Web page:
Bryce Canyon, known worldwide as a geological force of nature, is a completely unique western location, with spires and hoodoos tainted bronze reaching towards the sky and stars. It attracts around 1.75 million visitors a year, many of them hiking through the canyon, seeing the natural sights, and not having dangerous, near death experiences. Obviously, my family had to be as unique as the worn, red rock surrounding us and break one of those norms. During our four hour hike through the bottom of the canyon, we had a near death experience.
We began the day by getting to the park later than we should have, while dark thunderclouds adorned the far reaches of the sky. Park Rangers in the area all said that the storm would not be coming in until the next day, so we began our hike. The march down to the bottom of the canyon was spectacular, with a million sights to see. It was a bit steep, made easier by switchback trails, but we began to feel the strains of a long hike within the first hour.
Sometime within the second hour of our hike, the thunderclouds that we had noticed earlier in the morning blew over the canyon and began to release what they held inside. I don’t remember how it started, but I remember the world suddenly becoming dark, with buckets of rain falling down upon the few of us in the canyon. We were determined to carry on, but once we heard thunder and saw the great flashes of lightning, we knew that we had to take shelter.
The Park Rangers would have been proud of us. Due to the many lectures that we had heard before our hike, my whole family knew to find an overhanging rock and stay under it until the lightning had passed. There’s a saying that being hit by lightning has almost the same probability as winning the lottery, but trees and other common things found at the bottom of a canyon are often hit by the strikes. None of us wanted to be next to the tree when it became a lightning rod. Another, more prominent danger was the risk of flash floods. Common during the rainstorm season and deadly to all it crossed paths with, we were in the direct pathway where a flood could come rushing down.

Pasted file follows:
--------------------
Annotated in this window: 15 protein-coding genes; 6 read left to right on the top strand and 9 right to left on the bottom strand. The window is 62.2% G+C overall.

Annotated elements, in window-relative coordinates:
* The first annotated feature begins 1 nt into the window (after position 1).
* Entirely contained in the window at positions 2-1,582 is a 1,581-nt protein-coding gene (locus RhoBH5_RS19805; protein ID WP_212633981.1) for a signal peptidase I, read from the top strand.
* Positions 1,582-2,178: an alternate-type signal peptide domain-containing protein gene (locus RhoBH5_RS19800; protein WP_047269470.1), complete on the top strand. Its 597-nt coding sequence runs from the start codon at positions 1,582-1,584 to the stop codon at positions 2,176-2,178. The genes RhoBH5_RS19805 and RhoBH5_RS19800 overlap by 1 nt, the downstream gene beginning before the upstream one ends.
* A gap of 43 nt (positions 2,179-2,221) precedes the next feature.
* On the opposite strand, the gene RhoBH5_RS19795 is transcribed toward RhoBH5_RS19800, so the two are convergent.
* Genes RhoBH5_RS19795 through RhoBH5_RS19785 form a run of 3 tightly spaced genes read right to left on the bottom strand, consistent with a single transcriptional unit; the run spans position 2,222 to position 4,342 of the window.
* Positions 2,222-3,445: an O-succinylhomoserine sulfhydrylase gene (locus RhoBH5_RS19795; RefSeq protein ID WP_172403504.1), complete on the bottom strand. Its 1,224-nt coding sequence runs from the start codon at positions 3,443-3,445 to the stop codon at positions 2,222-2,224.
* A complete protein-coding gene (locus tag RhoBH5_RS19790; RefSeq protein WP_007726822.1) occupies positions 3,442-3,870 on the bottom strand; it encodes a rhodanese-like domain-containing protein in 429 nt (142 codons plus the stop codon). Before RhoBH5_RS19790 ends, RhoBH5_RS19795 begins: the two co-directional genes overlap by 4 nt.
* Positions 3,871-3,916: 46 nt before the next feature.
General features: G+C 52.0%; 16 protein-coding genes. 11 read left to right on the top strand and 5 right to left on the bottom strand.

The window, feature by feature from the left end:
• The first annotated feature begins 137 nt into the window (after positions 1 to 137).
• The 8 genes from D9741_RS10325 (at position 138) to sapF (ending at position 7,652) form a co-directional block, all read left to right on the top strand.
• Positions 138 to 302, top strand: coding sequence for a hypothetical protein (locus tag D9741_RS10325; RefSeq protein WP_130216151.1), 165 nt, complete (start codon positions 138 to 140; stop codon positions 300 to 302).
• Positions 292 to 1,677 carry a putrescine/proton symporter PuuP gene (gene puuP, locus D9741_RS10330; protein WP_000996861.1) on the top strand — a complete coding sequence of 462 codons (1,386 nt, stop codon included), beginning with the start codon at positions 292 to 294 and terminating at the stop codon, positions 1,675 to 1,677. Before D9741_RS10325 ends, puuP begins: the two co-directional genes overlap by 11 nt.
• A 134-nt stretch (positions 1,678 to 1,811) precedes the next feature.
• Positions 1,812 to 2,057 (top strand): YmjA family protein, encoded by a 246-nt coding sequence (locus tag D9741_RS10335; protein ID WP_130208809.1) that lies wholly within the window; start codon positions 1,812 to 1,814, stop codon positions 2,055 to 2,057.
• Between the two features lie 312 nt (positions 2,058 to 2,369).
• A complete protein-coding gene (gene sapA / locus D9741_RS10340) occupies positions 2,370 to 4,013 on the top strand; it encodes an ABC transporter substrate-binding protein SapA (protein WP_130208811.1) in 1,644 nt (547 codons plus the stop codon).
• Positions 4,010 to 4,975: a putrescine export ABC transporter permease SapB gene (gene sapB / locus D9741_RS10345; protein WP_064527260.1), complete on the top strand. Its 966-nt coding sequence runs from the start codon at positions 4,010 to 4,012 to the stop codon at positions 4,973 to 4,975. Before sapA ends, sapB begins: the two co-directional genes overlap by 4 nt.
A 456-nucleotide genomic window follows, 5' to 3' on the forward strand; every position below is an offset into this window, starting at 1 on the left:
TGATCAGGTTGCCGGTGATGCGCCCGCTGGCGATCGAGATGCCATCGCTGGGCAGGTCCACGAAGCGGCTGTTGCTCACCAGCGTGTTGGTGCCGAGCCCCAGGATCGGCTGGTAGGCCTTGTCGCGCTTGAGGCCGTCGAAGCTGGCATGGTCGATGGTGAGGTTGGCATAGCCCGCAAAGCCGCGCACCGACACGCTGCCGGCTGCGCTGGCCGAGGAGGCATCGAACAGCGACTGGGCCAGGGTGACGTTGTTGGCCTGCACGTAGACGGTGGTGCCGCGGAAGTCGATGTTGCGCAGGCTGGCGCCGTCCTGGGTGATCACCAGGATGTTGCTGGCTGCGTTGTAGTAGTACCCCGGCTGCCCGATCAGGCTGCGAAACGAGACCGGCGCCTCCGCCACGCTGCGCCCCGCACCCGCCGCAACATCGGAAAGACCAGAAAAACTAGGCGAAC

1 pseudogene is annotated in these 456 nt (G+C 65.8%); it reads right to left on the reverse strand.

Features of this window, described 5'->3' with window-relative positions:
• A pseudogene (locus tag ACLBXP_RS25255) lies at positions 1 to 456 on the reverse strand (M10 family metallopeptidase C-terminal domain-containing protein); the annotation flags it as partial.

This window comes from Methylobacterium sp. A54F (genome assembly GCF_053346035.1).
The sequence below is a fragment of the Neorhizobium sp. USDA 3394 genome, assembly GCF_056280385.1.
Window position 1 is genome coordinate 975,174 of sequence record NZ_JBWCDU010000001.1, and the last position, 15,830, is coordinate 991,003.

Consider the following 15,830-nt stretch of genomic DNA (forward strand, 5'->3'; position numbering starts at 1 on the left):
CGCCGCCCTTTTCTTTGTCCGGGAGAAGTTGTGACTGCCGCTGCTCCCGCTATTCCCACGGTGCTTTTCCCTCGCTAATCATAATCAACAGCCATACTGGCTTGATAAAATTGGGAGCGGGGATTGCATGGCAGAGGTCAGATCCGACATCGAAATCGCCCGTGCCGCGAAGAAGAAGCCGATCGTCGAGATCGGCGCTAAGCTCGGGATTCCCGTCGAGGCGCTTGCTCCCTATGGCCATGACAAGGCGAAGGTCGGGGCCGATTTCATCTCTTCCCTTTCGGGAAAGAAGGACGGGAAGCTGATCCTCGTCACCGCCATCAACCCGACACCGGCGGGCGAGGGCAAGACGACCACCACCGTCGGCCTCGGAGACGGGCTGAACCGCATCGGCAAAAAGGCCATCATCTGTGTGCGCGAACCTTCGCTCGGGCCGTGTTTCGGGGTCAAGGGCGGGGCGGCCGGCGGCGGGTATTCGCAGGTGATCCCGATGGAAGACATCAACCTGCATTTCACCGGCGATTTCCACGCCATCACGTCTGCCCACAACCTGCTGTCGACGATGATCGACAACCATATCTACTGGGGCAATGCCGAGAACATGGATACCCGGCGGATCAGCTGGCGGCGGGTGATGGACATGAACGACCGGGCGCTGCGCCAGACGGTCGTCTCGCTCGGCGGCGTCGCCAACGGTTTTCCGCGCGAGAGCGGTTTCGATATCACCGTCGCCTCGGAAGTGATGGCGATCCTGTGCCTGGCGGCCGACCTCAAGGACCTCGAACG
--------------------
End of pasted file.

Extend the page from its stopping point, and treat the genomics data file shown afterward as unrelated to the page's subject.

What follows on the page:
After being holed up for a bit of time, the thunder and lightning seemed less common, so we decided it would be safe to venture out and finish the hike. It was still raining, and we became soaked within minutes. With every occasional crash of lightning, we would shudder. The red sand turned to mud and stuck to our boots so that every few steps we had to scrape the muck onto a log. The rainwater on the ground had taken on an opaque, orange color and ran in rivers along the sides of the trail. My family became more exhausted with every step.
Then we reached the last portion of the trail which merged with a section that we had hiked a few days before. Switchback trails ran back and forth in order to exit the canyon, and to us it looked like a mile high. The water still ran in torrents, the mud still clung to our boots and legs, and we were still soaked through our clothing. That was likely the most dangerous part, as we ascended the slippery, wet trails coming out of the drenched canyon, the prospect of falling into the canyon very real. But I’m proud to say that we did make it out of that canyon, and one of the most satisfying things I’ve ever done is look backwards at Bryce Canyon once we reached the end of the hike and know that I conquered it.
Though that was certainly a terrifying experience at the time, it’s amazing to look back and remember those moments. It’s a memory full of adventure and laughs now that it’s over, as well as awe of nature and of the canyon that we had become stuck in. I tell all my friends to visit Bryce Canyon National Park, or at least to travel, because while they might not have a near death experience like my family did, they will certainly find adventure.